One farm group is demanding answers from meat factories as to why they “routinely process lambs from the north ahead of local supplies”.
ICSA sheep chair, Sean McNamara, has said that this practice is causing “serious frustration” amongst local farmers, given the “huge numbers” of live lambs imported weekly.
He said: “Sheep farmers are very angry that imported lambs can jump the queue at factories.”
“The knock-on effect is that local suppliers are having to endure lengthy waits for their lambs to be dealt with, despite arriving at the facility first. The lack of respect shown to local suppliers is hard to stomach,” he said.
“Over the course of a twelve-hour wait, lambs are routinely losing around a kilo in weight – which is one less kilo that the farmer is going to get paid for.”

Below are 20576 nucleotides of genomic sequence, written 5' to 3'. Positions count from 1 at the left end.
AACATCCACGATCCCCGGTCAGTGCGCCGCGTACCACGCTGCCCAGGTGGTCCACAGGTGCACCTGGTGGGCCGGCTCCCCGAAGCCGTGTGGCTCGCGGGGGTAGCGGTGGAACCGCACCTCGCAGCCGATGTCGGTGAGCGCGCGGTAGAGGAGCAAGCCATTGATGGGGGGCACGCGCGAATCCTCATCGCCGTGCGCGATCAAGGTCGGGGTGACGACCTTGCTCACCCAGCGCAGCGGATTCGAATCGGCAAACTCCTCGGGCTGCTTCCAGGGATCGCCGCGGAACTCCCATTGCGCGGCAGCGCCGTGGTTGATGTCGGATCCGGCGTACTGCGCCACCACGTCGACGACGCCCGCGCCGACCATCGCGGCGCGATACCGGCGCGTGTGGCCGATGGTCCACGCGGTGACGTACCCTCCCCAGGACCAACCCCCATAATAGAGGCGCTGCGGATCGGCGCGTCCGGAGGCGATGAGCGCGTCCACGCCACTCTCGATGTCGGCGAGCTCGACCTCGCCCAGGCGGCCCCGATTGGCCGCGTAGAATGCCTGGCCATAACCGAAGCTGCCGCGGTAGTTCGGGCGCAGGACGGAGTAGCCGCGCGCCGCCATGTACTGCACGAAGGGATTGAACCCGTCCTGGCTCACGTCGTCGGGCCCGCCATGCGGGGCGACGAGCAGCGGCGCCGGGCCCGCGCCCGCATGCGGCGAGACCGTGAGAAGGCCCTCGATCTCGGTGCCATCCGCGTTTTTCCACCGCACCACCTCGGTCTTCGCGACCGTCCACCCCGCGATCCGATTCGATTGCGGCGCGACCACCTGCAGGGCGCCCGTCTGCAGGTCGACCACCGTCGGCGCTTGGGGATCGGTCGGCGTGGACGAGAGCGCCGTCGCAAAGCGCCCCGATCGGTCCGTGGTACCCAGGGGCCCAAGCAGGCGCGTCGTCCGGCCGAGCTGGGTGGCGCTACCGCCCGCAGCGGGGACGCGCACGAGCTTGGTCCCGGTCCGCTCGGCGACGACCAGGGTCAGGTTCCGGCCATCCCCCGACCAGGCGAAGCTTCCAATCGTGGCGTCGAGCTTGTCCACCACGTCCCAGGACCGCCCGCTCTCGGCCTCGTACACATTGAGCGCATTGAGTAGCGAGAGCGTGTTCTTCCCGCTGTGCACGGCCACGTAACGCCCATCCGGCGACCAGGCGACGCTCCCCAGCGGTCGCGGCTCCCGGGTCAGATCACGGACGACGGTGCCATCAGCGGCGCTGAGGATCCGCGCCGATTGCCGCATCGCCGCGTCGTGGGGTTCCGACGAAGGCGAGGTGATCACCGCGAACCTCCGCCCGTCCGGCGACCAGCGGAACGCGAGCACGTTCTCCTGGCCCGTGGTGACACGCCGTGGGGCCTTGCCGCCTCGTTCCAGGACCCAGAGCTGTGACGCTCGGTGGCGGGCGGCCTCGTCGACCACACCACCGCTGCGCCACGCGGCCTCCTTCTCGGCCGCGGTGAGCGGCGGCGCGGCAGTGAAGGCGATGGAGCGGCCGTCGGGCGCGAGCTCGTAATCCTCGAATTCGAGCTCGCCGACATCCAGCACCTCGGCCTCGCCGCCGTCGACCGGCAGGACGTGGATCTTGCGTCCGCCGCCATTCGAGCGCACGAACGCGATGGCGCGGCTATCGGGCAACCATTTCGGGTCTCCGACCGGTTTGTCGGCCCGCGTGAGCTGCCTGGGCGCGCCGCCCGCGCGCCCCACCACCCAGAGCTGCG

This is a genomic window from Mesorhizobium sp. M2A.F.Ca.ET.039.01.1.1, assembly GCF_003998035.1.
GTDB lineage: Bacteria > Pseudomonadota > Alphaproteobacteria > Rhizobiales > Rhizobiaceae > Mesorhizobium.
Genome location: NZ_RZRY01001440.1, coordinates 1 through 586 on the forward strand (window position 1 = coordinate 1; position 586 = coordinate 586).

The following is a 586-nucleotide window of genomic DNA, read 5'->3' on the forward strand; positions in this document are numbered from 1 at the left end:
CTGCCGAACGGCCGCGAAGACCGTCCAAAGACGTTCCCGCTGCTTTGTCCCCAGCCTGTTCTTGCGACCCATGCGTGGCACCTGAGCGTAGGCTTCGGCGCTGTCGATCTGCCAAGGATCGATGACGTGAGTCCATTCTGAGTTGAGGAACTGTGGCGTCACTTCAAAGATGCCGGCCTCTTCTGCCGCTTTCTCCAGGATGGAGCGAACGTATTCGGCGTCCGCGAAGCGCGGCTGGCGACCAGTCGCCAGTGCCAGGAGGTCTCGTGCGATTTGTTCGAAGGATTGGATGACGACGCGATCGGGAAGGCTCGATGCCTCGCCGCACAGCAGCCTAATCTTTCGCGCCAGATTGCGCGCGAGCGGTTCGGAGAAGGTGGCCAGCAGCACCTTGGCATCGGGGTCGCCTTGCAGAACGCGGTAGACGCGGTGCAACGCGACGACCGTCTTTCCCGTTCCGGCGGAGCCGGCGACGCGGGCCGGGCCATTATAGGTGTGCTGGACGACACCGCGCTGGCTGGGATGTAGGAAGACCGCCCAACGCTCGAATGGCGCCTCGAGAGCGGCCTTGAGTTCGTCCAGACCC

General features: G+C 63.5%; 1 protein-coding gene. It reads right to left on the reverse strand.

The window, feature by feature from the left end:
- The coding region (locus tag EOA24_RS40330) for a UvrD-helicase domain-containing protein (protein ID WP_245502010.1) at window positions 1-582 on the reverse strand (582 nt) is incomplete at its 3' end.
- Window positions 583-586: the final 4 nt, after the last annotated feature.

“It’s galling to see lambs losing thrive as they are made to wait while their imported counterparts are seen to first.”
“It’s hard enough to make any sort of a margin as a sheep farmer, and it’s becoming even harder with this sort of carry on,” he stressed.
Sheep prices in Northern Ireland
The LMC (Livestock and Meat Commission) reported that quotes from processors for R3 grade lambs ranged from 485-490p/kg up to 21kg.
However, the LMC expects quotes to range from 475-490p/kg this week.
A spokesperson for the commission said: “The average NI deadweight lamb price was down 7.2p/kg from the previous week to 441.9p/kg.”
“Meanwhile, the deadweight lamb price in ROI was down 7.9p/kg to 520.2p/kg.”
Exports and throughput
Throughput of lambs last week decreased to 9,643, 196 head behind the previous week’s level when local plants processed 9,839 lambs.
A further 7,016 lambs were exported from NI to ROI for direct slaughter, back 146 compared to the previous week.
In the corresponding week in 2020, 7,284 lambs were exported from NI to ROI for direct slaughter.